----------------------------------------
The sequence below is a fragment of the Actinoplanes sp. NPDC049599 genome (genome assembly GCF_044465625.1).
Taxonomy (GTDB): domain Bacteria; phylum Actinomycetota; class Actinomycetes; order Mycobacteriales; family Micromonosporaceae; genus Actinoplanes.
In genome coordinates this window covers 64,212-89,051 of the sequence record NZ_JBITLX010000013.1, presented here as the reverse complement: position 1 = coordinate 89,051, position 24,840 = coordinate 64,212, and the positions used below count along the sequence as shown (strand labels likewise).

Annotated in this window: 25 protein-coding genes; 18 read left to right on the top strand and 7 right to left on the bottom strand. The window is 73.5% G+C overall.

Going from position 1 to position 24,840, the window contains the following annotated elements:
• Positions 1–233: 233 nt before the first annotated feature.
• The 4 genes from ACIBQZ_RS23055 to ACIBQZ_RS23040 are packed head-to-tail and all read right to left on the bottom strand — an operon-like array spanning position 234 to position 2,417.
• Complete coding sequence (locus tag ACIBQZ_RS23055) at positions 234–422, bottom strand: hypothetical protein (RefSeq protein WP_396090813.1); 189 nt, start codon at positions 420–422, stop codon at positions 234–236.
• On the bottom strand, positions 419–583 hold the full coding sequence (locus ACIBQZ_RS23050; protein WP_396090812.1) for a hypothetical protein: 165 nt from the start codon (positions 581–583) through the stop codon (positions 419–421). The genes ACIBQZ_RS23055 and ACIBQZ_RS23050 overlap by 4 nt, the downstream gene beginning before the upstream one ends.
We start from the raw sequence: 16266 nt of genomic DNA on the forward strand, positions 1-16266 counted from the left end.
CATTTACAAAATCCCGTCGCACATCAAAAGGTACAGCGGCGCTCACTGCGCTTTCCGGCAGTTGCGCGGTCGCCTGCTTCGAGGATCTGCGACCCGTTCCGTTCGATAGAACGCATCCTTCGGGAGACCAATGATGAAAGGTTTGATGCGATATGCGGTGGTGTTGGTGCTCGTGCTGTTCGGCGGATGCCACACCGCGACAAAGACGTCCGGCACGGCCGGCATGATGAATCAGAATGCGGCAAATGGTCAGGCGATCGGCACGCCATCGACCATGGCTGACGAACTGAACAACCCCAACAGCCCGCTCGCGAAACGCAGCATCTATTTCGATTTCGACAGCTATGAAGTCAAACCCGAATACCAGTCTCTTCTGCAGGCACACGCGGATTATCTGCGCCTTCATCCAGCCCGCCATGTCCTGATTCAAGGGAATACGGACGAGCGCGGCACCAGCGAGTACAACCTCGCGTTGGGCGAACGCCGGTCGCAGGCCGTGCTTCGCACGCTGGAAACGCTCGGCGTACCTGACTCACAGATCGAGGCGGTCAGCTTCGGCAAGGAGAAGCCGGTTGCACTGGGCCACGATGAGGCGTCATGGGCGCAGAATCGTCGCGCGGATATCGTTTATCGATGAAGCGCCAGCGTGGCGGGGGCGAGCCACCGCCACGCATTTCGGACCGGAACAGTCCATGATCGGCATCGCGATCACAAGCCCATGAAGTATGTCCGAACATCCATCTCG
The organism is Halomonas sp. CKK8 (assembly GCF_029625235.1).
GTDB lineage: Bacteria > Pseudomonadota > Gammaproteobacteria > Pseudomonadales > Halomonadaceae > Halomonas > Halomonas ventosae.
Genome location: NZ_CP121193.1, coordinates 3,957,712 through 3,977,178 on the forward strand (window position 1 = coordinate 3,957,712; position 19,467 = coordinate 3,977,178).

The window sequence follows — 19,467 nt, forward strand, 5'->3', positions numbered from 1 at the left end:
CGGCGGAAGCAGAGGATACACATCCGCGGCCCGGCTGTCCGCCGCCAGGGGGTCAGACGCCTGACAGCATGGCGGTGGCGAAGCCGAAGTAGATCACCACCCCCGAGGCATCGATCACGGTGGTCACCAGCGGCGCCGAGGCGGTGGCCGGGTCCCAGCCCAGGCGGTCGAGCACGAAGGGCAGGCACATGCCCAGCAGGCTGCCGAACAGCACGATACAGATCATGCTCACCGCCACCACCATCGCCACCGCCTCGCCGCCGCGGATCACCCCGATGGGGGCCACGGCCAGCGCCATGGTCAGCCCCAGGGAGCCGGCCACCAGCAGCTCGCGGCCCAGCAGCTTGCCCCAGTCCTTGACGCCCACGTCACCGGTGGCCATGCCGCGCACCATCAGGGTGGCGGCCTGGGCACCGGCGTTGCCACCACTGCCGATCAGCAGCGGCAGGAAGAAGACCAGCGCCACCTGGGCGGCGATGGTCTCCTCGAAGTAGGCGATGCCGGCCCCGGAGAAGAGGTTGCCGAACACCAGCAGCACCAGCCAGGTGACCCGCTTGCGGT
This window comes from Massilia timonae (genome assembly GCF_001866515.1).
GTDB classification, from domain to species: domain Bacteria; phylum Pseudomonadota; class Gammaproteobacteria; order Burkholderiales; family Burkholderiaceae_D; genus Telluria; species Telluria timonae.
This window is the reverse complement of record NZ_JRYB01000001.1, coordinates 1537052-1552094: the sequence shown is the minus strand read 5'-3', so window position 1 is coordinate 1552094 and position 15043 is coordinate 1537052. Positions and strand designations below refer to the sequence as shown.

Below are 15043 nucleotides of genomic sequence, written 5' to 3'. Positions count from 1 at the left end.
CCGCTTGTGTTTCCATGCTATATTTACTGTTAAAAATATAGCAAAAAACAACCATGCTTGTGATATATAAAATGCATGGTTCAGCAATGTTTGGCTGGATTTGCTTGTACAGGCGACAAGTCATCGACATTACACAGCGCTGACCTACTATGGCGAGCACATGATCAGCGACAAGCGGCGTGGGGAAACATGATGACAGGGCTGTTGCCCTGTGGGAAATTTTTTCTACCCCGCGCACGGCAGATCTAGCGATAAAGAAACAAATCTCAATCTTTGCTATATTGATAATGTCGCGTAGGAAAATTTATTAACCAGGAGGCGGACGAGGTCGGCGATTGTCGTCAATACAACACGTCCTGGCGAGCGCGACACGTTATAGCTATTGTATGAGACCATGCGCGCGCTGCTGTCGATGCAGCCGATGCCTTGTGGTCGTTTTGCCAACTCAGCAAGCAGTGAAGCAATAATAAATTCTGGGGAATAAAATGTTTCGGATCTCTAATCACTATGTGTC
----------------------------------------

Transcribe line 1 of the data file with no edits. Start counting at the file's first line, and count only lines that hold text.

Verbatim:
The sequence below is a fragment of the Actinoplanes sp. NPDC049599 genome (genome assembly GCF_044465625.1).